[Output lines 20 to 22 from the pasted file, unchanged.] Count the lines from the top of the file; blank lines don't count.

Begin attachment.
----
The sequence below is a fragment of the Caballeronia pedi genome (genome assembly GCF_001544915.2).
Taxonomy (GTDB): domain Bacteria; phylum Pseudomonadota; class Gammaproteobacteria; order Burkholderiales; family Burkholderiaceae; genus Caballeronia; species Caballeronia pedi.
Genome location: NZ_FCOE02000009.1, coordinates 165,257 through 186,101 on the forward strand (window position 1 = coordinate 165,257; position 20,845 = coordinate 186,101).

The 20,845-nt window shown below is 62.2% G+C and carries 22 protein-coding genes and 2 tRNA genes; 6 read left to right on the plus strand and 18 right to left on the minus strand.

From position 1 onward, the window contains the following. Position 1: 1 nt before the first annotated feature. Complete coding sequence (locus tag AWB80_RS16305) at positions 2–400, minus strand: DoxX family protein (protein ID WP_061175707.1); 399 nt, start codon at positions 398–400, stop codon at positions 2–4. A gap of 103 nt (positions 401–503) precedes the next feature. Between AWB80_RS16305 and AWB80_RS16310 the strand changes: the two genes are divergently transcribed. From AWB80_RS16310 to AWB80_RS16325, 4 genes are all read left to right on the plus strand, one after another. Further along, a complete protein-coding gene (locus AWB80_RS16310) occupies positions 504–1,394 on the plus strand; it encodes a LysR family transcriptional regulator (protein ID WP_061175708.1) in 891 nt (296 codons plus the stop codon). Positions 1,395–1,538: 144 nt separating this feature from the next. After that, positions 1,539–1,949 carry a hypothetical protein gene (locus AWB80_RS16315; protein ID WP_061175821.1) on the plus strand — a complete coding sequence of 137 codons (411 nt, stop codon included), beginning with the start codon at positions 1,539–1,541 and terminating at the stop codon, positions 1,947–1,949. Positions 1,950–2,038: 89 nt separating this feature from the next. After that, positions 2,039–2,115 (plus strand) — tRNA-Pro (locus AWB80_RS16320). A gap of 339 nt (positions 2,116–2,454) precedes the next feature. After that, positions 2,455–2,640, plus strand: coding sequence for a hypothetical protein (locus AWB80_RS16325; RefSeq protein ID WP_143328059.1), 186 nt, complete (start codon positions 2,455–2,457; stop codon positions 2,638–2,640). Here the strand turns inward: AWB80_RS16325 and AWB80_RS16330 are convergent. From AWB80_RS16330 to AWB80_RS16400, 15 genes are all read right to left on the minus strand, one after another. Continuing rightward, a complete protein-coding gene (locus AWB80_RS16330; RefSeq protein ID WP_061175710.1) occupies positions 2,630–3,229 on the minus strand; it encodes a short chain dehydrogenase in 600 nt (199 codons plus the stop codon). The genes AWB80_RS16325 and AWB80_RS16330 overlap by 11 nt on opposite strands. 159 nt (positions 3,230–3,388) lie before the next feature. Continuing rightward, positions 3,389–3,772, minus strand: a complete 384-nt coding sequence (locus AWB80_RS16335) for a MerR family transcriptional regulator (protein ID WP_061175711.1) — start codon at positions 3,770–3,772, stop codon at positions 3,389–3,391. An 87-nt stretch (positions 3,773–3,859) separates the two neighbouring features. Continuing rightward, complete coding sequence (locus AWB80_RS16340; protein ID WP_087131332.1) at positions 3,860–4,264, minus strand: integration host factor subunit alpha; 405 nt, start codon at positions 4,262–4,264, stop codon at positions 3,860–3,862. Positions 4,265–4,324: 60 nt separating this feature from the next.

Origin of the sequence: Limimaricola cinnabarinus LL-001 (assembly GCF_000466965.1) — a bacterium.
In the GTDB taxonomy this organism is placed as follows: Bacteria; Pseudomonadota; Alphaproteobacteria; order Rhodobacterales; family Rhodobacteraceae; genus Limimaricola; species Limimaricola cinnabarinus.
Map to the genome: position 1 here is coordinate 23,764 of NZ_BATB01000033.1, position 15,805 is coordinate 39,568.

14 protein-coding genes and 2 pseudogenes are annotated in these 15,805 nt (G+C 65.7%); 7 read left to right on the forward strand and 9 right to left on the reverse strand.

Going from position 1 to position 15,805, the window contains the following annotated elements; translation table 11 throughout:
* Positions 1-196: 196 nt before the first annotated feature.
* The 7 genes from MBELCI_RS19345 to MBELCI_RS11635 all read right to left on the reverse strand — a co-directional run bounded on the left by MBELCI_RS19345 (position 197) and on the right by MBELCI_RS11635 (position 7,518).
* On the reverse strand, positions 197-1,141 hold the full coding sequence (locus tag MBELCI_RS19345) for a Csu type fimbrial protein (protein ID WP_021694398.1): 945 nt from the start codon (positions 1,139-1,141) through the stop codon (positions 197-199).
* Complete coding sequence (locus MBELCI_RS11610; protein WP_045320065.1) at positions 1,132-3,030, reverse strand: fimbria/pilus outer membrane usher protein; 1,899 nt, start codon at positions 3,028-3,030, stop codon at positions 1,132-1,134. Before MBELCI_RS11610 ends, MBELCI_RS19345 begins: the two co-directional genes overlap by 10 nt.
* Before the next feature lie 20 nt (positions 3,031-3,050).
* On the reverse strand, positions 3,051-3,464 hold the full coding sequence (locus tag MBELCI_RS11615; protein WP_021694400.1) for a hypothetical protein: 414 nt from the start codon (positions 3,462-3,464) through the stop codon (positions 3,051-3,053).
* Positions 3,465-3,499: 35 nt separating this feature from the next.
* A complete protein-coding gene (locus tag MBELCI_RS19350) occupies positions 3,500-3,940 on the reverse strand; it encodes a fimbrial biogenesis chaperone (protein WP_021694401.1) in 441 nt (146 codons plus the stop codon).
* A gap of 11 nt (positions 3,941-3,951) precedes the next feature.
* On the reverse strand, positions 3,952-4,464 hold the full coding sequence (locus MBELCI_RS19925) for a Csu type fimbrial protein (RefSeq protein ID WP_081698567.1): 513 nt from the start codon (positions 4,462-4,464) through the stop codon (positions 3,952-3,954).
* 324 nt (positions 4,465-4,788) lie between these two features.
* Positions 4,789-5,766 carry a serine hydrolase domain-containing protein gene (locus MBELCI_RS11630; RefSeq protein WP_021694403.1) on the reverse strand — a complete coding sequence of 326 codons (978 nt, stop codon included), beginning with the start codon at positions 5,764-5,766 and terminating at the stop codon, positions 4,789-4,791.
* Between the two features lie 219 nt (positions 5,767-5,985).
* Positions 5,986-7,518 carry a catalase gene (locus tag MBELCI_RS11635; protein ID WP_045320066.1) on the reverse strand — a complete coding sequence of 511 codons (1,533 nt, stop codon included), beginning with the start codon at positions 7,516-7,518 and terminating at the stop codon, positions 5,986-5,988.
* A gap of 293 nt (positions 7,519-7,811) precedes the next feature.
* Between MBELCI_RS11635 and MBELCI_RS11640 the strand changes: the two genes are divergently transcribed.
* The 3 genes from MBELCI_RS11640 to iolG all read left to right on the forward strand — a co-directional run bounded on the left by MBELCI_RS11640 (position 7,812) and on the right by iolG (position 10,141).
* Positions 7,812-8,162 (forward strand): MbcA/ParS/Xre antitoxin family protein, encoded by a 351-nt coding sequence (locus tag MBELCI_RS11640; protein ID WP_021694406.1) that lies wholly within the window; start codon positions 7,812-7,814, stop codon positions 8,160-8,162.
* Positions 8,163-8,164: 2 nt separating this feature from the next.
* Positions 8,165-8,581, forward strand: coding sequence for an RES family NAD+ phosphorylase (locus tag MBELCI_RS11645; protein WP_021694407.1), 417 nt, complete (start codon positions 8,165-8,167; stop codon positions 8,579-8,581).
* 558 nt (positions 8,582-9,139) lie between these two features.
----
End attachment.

* On the reverse strand, positions 3,952-4,464 hold the full coding sequence (locus MBELCI_RS19925) for a Csu type fimbrial protein (RefSeq protein ID WP_081698567.1): 513 nt from the start codon (positions 4,462-4,464) through the stop codon (positions 3,952-3,954).
* 324 nt (positions 4,465-4,788) lie between these two features.
* Positions 4,789-5,766 carry a serine hydrolase domain-containing protein gene (locus MBELCI_RS11630; RefSeq protein WP_021694403.1) on the reverse strand — a complete coding sequence of 326 codons (978 nt, stop codon included), beginning with the start codon at positions 5,764-5,766 and terminating at the stop codon, positions 4,789-4,791.